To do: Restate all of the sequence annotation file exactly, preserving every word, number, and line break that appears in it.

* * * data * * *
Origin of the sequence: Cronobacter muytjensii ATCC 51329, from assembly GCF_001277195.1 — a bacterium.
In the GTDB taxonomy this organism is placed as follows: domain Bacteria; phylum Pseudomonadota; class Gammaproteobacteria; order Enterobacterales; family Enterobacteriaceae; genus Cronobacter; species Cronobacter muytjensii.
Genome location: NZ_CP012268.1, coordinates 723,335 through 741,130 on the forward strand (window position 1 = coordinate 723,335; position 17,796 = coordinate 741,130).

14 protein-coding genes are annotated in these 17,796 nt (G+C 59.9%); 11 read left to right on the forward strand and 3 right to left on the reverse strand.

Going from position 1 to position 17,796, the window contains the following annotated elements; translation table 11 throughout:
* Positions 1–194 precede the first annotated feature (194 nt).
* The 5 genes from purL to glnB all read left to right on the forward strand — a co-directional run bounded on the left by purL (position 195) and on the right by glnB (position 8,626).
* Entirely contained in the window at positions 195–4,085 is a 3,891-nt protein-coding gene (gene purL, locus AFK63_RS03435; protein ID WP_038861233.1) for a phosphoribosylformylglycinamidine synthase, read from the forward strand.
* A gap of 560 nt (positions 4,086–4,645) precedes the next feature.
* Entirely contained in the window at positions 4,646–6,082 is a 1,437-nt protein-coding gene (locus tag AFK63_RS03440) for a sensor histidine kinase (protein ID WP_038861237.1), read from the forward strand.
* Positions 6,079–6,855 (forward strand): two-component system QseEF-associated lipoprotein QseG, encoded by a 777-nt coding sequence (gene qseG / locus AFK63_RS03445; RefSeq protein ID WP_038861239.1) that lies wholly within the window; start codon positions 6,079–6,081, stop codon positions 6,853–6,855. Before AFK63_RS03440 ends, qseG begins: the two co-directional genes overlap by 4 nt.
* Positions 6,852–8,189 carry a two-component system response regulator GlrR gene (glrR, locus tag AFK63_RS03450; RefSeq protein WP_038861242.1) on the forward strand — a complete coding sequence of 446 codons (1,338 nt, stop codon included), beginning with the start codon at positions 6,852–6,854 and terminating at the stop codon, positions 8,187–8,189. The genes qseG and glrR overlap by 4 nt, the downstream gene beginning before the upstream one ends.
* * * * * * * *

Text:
Origin of the sequence: Cronobacter muytjensii ATCC 51329, from assembly GCF_001277195.1 — a bacterium.
In the GTDB taxonomy this organism is placed as follows: domain Bacteria; phylum Pseudomonadota; class Gammaproteobacteria; order Enterobacterales; family Enterobacteriaceae; genus Cronobacter; species Cronobacter muytjensii.
Genome location: NZ_CP012268.1, coordinates 723,335 through 741,130 on the forward strand (window position 1 = coordinate 723,335; position 17,796 = coordinate 741,130).

14 protein-coding genes are annotated in these 17,796 nt (G+C 59.9%); 11 read left to right on the forward strand and 3 right to left on the reverse strand.

Going from position 1 to position 17,796, the window contains the following annotated elements; translation table 11 throughout:
* Positions 1–194 precede the first annotated feature (194 nt).
* The 5 genes from purL to glnB all read left to right on the forward strand — a co-directional run bounded on the left by purL (position 195) and on the right by glnB (position 8,626).
* Entirely contained in the window at positions 195–4,085 is a 3,891-nt protein-coding gene (gene purL, locus AFK63_RS03435; protein ID WP_038861233.1) for a phosphoribosylformylglycinamidine synthase, read from the forward strand.
* A gap of 560 nt (positions 4,086–4,645) precedes the next feature.
* Entirely contained in the window at positions 4,646–6,082 is a 1,437-nt protein-coding gene (locus tag AFK63_RS03440) for a sensor histidine kinase (protein ID WP_038861237.1), read from the forward strand.
* Positions 6,079–6,855 (forward strand): two-component system QseEF-associated lipoprotein QseG, encoded by a 777-nt coding sequence (gene qseG / locus AFK63_RS03445; RefSeq protein ID WP_038861239.1) that lies wholly within the window; start codon positions 6,079–6,081, stop codon positions 6,853–6,855. Before AFK63_RS03440 ends, qseG begins: the two co-directional genes overlap by 4 nt.
* Positions 6,852–8,189 carry a two-component system response regulator GlrR gene (glrR, locus tag AFK63_RS03450; RefSeq protein WP_038861242.1) on the forward strand — a complete coding sequence of 446 codons (1,338 nt, stop codon included), beginning with the start codon at positions 6,852–6,854 and terminating at the stop codon, positions 8,187–8,189. The genes qseG and glrR overlap by 4 nt, the downstream gene beginning before the upstream one ends.